Kepler-10c and a New Method to Validate Planets
Today the Kepler team is announcing another member of the Kepler-10 family, called Kepler-10c . It has a radius of 2.2 times that of Earth's, and it orbits the star every 45 days. Both Kepler-10b and 10c would be blistering hot worlds.
Click for an image feature on the family portrait of Kepler-10
Kepler's Astounding Haul of Multiple Planet Systems
Cambridge, MA -- NASA's Kepler spacecraft is proving itself to be a prolific planet hunter. Within just the first four months of data, astronomers have found evidence for more than 1,200 planetary candidates. Of those, 408 reside in systems containing two or more planets, and most of those look very different than our solar system.
- Harvard Smithsonian Center for Astrophysics Press Release 2011-14 of May 23, 2011 For more, visit: http://www.cfa.harvard.edu/news/2011/pr201114.html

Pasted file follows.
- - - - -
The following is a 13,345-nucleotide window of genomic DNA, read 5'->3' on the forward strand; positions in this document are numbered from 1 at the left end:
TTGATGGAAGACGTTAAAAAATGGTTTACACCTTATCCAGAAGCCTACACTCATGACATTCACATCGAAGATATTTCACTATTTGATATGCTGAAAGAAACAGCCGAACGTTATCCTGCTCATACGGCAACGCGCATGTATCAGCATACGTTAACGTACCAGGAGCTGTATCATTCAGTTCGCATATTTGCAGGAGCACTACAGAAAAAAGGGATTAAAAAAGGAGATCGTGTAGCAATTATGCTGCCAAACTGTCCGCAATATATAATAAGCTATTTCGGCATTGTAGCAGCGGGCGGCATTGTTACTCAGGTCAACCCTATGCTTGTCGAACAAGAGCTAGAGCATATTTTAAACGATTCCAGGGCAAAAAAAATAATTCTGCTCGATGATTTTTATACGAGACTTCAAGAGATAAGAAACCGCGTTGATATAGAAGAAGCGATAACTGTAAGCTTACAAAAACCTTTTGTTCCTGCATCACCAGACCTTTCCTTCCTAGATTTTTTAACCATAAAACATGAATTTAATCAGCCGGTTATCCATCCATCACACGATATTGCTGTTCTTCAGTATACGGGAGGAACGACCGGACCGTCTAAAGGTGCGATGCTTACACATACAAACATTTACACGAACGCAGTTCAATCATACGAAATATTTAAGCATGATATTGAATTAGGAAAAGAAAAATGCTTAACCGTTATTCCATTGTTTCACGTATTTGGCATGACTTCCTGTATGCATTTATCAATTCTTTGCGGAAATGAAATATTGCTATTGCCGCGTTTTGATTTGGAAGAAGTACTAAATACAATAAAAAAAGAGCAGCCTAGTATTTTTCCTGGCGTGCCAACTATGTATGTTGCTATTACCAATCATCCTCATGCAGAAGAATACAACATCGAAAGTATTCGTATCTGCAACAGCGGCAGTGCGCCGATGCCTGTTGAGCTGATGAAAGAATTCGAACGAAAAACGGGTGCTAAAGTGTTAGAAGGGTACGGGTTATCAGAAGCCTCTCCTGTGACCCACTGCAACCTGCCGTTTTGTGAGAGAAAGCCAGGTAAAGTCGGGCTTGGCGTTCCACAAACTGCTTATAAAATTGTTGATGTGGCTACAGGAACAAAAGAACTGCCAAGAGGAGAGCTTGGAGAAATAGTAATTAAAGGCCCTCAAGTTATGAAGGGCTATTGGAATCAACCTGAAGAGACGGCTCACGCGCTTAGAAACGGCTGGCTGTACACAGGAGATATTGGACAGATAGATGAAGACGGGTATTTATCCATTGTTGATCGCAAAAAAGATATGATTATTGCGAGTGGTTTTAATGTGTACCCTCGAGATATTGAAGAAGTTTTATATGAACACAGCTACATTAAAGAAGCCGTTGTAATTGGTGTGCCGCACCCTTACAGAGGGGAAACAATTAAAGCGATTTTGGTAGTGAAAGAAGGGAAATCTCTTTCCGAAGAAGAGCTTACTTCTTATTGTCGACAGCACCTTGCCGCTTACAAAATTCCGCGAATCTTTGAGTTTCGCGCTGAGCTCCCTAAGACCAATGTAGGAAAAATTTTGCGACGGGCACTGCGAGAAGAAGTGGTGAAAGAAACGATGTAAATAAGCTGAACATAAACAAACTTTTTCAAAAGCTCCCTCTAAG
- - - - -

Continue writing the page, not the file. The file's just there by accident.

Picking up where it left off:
Download the related slides presented by David Latham, PowerPoint, 1.2 MB
How to Learn a Star's True Age
Cambridge, MA -- For many movie stars, their age is a well-kept secret. In space, the same is true of the actual stars. Like our Sun, most stars look almost the same for most of their lives. So how can we tell if a star is one billion or 10 billion years old? Astronomers may have found a solution - measuring the star's spin.
- Harvard Smithsonian Center for Astrophysics Press Release 2011-15 of May 23, 2011. For more, visit: http://www.cfa.harvard.edu/news/2011/pr201115.html
Download the related slides presented by Francois Fressin, PowerPoint, 7.3 MB
Kepler Mission Progress: Day 808 Presentations